The pronghorn (Antilocapra americana) is the only surviving member of the family Antilocapridae, and the fastest land animal in North America running at speeds up to 54 mph (90 km/h). The pronghorn is also known as the pronghorn antelope, but is not a true antelope, and its horns are made up of a hairlike substance that grows around a bony core; the outer sheath is shed annually.
Pronghorn were brought to scientific notice by the Lewis and Clark Expedition which found them in present South Dakota, USA. The Pronghorn's range extends from southern Saskatchewan and Alberta, Canada to Sonora and Baja California in Mexico. They live on both sides of the Rocky Mountains. Their eastern extent is generally bounded by the Missouri River in the United States. The subspecies known as the Sonoran pronghorn (Antilocapra americana sonoriensis) occurs in Arizona and Mexico.
Pronghorn live primarily in grasslands but also in brushland and deserts. Pronghorn eat cacti, grasses, forbs and browse plants.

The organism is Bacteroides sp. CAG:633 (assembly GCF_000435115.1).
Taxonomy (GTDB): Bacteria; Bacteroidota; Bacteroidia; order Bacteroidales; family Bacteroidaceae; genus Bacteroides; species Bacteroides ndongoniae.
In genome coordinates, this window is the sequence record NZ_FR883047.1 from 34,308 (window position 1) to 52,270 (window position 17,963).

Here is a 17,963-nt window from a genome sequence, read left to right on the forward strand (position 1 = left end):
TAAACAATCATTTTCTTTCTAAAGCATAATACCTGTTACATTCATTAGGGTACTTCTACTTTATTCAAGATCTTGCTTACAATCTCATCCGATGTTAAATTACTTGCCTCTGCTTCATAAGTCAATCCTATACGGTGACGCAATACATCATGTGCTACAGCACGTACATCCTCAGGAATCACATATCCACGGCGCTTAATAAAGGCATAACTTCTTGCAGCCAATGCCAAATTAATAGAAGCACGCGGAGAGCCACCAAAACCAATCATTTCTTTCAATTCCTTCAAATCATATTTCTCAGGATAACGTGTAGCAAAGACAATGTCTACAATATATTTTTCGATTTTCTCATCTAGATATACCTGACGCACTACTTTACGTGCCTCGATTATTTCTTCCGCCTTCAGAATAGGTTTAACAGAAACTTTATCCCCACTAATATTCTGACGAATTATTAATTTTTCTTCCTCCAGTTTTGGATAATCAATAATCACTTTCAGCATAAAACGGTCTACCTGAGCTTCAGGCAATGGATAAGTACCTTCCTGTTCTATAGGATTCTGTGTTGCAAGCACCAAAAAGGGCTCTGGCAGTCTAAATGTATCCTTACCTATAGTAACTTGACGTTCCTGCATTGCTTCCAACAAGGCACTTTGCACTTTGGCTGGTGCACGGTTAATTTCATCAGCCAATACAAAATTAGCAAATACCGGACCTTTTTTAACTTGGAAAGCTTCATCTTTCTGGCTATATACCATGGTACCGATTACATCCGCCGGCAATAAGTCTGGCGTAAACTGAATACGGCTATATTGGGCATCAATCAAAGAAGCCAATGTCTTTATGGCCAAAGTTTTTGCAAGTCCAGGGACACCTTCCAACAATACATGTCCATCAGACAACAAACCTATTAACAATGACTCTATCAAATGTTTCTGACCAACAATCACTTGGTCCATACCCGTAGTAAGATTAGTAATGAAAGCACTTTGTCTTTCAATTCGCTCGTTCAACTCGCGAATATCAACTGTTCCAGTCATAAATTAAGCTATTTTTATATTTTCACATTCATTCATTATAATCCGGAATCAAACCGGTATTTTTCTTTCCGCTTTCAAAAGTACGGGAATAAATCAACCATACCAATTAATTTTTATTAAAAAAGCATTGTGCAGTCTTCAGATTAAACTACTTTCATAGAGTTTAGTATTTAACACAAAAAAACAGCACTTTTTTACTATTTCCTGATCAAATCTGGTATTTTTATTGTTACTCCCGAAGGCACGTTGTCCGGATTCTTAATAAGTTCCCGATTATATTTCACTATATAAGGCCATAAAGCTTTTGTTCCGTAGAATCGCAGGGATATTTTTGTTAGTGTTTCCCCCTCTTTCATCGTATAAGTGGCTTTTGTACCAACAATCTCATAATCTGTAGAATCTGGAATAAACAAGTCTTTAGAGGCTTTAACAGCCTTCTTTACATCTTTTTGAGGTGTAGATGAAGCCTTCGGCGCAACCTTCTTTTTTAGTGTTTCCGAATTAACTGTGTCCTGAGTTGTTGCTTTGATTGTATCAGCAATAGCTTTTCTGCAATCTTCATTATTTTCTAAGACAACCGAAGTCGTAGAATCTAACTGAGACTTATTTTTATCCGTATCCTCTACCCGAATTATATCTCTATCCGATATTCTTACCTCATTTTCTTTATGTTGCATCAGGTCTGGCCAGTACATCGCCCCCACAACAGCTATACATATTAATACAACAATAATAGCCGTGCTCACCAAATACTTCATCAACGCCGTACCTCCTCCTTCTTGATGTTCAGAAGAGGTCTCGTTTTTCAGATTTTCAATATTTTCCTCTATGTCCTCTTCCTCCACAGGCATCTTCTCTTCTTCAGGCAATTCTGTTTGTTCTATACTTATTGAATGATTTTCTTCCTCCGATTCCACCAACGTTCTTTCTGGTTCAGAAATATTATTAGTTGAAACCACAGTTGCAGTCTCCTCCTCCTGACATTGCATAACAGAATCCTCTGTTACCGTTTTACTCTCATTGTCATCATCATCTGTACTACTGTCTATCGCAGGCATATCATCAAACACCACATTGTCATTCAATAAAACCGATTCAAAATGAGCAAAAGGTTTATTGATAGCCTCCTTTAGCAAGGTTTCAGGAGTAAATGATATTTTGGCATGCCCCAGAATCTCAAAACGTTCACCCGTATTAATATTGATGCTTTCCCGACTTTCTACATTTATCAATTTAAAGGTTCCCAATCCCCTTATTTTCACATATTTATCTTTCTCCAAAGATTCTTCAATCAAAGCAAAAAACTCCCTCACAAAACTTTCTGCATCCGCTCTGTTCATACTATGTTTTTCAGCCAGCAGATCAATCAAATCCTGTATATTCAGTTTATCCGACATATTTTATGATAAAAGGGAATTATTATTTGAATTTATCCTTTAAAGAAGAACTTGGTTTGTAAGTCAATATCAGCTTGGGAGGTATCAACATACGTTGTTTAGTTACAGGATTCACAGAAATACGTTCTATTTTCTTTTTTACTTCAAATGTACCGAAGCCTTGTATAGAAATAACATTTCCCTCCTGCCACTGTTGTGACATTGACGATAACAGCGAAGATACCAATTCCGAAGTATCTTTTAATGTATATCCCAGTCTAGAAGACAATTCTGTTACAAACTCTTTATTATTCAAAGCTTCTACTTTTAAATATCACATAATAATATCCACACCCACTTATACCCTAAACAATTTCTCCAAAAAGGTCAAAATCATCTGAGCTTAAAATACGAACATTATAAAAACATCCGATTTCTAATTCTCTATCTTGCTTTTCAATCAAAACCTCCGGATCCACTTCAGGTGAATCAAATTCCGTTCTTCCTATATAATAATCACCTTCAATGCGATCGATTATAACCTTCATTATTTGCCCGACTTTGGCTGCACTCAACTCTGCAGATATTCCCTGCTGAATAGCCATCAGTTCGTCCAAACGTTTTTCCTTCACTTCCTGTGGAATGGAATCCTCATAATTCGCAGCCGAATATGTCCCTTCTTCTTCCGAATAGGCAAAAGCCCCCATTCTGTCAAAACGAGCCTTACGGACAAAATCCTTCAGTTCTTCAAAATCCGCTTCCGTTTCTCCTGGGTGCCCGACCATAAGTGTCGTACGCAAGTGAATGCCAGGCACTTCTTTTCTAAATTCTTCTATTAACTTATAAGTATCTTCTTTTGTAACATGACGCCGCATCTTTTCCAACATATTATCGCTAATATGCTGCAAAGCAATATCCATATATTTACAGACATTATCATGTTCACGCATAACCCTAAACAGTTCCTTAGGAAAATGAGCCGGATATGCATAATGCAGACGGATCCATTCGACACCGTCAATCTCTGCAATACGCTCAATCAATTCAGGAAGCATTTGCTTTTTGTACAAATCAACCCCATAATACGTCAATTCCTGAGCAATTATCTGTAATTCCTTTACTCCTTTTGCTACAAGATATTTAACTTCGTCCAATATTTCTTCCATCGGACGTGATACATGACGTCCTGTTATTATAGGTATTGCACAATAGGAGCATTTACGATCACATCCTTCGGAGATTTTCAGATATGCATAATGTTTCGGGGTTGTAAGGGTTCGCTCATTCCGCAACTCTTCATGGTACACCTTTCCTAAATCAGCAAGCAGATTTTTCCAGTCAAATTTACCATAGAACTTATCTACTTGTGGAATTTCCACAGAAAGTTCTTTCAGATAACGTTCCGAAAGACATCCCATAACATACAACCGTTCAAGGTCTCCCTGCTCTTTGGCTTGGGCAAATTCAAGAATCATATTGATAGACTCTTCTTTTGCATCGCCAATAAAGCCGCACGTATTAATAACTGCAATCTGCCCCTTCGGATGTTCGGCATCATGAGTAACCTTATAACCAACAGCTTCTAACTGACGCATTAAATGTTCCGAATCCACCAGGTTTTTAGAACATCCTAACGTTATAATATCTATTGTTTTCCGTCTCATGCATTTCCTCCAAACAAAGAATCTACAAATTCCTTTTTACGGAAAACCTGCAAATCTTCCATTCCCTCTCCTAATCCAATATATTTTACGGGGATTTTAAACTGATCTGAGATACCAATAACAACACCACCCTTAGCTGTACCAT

Pronghorn newborns weigh 5 to 9 lb (2 to 4 kg) and are grey in color. Adult male pronghorn weigh 100 to 130 lb (45 to 60 kg) while females weigh 75 to 100 lb (35 to 45 kg). The main color of adults is brown or tan, with a white rump and belly and two white stripes on the throat. A short dark mane grows along the neck, and males also sport a black mask and black patches on the sides of the neck.
Male pronghorn have horns about 12 in (300 mm) long with a prong. Female horns are usually half that length and do not have a prong.
By 1908, hunting pressure had reduced the pronghorn population to an estimated 20,000. Protection of habitat and hunting restrictions have allowed them to recover to 2–3,000,000 pronghorn. Wolves, coyotes and bobcats are the major predators. Golden Eagles have been reported to prey on fawns.